Montgomery deputies now equipped with life-saving naloxone kits

Published: Dec. 6, 2017 at 3:29 PM CST|Updated: Dec. 6, 2017 at 5:21 PM CST
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Images show pictures of heroin seized in Montgomery County. Samples of these drugs are sent to...
Images show pictures of heroin seized in Montgomery County. Samples of these drugs are sent to DEA labs for testing to confirm traces of fentanyl. (Source: MCSO)
(Source: MCSO)
(Source: MCSO)
(Source: MCSO)
(Source: MCSO)
(Source: MCSO)
(Source: MCSO)
(Source: MCSO)
(Source: MCSO)

MONTGOMERY CO., AL (WSFA) - Opioids are now the leading cause of death for people 50-years-old and younger, and the lethal effects are also posing a deadly threat to law enforcement.  The deadly drug is on the scene in Montgomery and it's called fentanyl.

It looks like heroin, but with a simple touch or inhalation, the drug becomes immediately lethal.

"It can occur within seconds of exposure," Montgomery County District Attorney Daryl Bailey stated. "Several grains the size of sand can kill a police officer if inhaled or absorbed through the skin."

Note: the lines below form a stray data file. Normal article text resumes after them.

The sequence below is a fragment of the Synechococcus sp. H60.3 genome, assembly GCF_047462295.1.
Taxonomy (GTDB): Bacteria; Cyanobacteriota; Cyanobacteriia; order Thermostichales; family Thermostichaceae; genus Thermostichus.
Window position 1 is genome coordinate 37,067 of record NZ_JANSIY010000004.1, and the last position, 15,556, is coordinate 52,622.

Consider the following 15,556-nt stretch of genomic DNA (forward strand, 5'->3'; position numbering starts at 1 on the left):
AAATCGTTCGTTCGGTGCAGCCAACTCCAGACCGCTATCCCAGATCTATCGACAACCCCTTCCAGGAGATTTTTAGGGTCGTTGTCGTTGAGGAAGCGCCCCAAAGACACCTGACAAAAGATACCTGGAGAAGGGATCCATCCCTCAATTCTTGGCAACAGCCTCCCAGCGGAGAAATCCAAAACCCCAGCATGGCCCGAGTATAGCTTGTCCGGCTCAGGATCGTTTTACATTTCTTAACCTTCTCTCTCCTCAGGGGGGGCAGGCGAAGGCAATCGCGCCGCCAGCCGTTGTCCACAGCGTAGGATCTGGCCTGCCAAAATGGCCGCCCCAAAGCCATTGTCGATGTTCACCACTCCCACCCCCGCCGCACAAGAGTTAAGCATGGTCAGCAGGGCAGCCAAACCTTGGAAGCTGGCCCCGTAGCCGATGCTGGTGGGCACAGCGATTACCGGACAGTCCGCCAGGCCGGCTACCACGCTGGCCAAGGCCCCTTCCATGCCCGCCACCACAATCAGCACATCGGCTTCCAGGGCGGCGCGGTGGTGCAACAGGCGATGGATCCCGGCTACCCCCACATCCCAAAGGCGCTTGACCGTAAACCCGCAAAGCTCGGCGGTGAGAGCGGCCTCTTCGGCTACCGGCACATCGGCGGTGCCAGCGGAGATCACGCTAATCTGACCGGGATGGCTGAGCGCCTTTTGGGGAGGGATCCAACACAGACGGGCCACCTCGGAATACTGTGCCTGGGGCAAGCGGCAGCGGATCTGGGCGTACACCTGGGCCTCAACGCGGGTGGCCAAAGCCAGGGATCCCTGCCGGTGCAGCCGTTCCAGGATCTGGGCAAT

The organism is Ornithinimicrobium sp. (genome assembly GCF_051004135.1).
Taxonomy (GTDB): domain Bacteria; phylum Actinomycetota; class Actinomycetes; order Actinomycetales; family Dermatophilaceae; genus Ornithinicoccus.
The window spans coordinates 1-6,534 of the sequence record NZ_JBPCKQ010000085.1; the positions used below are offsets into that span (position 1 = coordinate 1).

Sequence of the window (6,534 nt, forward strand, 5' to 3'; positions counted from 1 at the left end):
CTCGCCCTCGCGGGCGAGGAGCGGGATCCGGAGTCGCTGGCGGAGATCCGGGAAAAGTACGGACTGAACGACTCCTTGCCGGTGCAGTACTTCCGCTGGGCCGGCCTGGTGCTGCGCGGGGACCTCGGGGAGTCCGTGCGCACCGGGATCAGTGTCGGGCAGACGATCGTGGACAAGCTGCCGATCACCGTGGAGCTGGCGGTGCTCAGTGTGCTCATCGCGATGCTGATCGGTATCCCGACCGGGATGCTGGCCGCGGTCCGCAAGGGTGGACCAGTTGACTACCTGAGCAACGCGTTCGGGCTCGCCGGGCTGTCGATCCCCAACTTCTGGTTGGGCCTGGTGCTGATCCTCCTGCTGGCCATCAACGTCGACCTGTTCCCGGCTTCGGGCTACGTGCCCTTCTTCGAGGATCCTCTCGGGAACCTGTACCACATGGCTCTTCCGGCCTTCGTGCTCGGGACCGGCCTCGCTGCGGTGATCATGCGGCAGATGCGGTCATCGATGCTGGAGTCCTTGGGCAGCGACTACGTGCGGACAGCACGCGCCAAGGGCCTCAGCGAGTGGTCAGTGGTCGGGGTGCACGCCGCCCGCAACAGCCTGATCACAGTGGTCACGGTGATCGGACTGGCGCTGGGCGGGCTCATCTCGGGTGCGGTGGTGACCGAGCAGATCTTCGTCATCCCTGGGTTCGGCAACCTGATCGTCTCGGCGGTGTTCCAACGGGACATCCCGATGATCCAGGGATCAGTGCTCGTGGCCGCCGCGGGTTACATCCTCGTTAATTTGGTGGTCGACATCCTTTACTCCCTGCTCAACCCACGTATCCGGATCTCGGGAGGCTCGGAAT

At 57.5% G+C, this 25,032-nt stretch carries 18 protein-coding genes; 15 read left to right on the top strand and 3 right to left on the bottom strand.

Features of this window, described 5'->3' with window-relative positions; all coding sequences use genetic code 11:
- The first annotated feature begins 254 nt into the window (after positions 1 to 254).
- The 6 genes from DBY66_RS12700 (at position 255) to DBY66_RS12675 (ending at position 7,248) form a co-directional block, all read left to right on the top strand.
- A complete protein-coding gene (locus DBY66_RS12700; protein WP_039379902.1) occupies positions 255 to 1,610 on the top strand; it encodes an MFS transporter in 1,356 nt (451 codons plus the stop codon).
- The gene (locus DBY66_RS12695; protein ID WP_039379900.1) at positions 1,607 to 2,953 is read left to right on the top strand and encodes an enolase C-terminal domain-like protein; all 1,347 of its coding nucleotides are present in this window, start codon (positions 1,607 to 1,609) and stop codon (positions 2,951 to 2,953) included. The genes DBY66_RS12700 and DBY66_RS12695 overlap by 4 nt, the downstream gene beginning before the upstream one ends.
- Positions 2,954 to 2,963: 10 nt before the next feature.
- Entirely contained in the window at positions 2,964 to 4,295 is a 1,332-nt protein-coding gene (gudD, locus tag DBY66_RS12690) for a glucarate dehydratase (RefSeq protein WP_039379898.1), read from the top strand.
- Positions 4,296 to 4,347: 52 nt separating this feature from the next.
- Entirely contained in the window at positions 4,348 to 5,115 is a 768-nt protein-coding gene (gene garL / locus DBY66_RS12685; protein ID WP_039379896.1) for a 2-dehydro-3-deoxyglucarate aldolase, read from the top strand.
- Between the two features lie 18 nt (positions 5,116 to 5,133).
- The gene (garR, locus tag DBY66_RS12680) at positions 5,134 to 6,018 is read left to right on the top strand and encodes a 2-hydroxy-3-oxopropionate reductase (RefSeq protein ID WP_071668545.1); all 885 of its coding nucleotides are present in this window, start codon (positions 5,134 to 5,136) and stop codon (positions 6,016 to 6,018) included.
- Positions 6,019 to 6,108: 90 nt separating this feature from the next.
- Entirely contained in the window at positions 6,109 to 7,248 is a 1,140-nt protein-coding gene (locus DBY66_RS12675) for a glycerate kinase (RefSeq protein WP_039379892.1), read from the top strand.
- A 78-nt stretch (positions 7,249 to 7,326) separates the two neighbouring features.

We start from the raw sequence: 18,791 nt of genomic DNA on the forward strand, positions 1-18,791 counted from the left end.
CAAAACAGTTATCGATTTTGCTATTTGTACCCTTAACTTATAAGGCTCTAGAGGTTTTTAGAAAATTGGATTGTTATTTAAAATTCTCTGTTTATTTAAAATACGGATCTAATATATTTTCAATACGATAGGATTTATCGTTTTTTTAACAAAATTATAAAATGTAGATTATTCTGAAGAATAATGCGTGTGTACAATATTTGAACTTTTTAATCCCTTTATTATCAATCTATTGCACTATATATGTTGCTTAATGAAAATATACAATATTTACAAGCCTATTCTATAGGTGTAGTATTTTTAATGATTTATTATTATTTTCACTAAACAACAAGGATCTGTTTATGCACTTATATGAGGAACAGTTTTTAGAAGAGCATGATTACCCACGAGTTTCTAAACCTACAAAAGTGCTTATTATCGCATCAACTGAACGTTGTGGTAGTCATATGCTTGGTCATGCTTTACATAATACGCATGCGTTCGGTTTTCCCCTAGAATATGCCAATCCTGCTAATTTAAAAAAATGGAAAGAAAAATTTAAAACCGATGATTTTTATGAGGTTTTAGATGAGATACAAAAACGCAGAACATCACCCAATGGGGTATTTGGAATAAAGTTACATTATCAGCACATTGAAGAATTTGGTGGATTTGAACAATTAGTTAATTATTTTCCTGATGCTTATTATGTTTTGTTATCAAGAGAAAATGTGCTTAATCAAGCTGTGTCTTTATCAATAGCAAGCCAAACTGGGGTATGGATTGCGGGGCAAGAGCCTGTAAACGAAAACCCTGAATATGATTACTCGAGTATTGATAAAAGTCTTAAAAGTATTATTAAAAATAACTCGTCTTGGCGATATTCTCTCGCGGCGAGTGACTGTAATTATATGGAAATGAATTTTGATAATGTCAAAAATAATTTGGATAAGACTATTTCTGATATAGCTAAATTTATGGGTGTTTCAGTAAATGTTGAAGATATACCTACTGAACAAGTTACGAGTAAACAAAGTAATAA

Fentanyl is cheaper than heroin and it's easier to obtain. Officers now find that most heroin is laced with fentanyl and simply seizing drugs in the field or patting down a suspect carrying fentanyl can prove deadly.

"Fentanyl is an unprecedented threat to our law enforcement officers," Bailey warned.

Naloxone is an opioid antidote and a dose immediately reverses the lethal effects of fentanyl. The problem: it's expensive.

Bailey has secured a donation for four naloxone kits for the Montgomery County Sheriff's Office, valued at upwards of $15,000.

"We cannot put a price tag on this antidote if it saves one of our officers," Bailey explained.

Sheriff Derrick Cunningham said the expense is difficult to work into the budget and added Tuesday's donation took a huge weight off his shoulders.

"Words can't express how I feel right now," Cunningham said. "Every day I worry about those guys and girls when they go out on the streets."

The doses come in the form of a nasal spray. More than 70 deputies have been trained to use this antidote.

"The simplicity of this will make it so beneficial," explained Chief Deputy Kevin Murphy.

Canine officers, trained to sniff out drugs, are often the first exposed to fentanyl. Tuesday, Bailey confirmed the naloxone doses are also effective for dogs on the force.

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